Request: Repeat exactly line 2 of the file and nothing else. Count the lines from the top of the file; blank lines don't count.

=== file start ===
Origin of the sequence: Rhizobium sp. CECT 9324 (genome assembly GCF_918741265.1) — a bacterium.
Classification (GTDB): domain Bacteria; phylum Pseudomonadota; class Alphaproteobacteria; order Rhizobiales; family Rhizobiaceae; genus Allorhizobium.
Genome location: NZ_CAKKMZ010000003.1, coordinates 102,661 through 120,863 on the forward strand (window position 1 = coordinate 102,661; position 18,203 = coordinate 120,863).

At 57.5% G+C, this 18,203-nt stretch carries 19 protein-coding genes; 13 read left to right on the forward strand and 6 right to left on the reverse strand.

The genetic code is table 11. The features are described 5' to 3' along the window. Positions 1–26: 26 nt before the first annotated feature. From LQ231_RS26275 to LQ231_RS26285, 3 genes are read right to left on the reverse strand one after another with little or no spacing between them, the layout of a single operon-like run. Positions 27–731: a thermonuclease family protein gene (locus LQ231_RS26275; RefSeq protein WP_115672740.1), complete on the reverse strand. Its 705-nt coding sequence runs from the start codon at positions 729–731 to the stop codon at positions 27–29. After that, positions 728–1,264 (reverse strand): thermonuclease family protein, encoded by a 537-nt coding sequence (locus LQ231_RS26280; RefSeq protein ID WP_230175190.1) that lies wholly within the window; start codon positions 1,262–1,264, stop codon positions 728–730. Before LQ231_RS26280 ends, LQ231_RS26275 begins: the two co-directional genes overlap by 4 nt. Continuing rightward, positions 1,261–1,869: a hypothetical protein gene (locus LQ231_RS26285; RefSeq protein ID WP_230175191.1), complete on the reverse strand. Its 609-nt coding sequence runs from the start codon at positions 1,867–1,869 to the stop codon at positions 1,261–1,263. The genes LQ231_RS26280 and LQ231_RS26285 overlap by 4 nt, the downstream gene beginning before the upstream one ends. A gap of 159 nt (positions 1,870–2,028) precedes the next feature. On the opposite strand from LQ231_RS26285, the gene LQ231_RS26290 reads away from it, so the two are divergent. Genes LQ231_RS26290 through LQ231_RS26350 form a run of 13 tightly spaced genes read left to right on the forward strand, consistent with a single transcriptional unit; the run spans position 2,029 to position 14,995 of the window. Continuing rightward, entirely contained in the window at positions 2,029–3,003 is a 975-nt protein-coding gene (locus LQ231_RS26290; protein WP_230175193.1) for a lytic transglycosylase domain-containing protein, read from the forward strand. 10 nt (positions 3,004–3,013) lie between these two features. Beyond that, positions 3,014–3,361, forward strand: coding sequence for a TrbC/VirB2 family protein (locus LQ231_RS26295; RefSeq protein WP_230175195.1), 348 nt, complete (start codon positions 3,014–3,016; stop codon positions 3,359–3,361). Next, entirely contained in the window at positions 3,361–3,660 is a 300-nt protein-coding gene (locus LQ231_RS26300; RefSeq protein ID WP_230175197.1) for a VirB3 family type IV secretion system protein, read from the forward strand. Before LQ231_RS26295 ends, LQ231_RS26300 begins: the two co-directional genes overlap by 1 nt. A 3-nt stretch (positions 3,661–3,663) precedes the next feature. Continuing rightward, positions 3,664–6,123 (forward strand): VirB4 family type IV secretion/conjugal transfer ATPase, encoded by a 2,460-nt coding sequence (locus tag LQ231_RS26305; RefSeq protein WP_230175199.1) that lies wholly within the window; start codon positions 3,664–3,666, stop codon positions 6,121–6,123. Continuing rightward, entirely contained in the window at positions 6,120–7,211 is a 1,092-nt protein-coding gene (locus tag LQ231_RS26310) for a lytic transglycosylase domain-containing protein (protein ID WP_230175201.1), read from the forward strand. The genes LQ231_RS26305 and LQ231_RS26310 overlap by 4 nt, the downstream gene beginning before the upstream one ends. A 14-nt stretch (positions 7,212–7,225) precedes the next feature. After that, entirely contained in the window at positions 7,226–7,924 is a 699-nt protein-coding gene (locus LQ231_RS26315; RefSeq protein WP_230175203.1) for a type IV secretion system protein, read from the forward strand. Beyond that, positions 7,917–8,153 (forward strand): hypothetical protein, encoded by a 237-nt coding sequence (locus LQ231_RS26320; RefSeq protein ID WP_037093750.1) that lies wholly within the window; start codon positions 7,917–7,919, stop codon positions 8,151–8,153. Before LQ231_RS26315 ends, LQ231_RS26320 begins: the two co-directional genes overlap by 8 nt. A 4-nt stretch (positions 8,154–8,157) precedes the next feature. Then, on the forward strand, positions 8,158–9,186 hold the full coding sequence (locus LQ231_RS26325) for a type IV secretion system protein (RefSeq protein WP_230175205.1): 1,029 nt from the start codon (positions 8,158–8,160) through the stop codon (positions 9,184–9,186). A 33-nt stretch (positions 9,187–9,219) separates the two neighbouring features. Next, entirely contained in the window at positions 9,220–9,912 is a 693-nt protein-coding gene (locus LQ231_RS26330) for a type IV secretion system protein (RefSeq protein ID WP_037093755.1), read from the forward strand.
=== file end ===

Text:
Classification (GTDB): domain Bacteria; phylum Pseudomonadota; class Alphaproteobacteria; order Rhizobiales; family Rhizobiaceae; genus Allorhizobium.